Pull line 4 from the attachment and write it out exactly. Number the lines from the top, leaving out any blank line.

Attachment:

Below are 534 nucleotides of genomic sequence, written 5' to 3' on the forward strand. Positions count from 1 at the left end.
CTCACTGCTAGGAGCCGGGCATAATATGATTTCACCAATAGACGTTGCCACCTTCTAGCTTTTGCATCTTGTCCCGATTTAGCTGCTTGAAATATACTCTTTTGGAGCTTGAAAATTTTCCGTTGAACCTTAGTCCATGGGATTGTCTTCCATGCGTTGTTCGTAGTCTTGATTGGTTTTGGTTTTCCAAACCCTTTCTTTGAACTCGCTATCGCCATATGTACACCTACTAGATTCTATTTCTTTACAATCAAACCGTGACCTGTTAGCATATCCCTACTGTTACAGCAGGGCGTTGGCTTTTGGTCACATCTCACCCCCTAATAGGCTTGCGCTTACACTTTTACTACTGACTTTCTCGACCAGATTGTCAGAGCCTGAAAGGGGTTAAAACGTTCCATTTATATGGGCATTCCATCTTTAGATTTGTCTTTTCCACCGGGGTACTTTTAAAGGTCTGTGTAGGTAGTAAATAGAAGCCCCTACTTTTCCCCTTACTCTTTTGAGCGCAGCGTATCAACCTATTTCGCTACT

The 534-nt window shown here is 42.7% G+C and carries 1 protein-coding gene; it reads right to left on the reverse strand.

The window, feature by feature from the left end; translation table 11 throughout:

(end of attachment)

The window, feature by feature from the left end; translation table 11 throughout: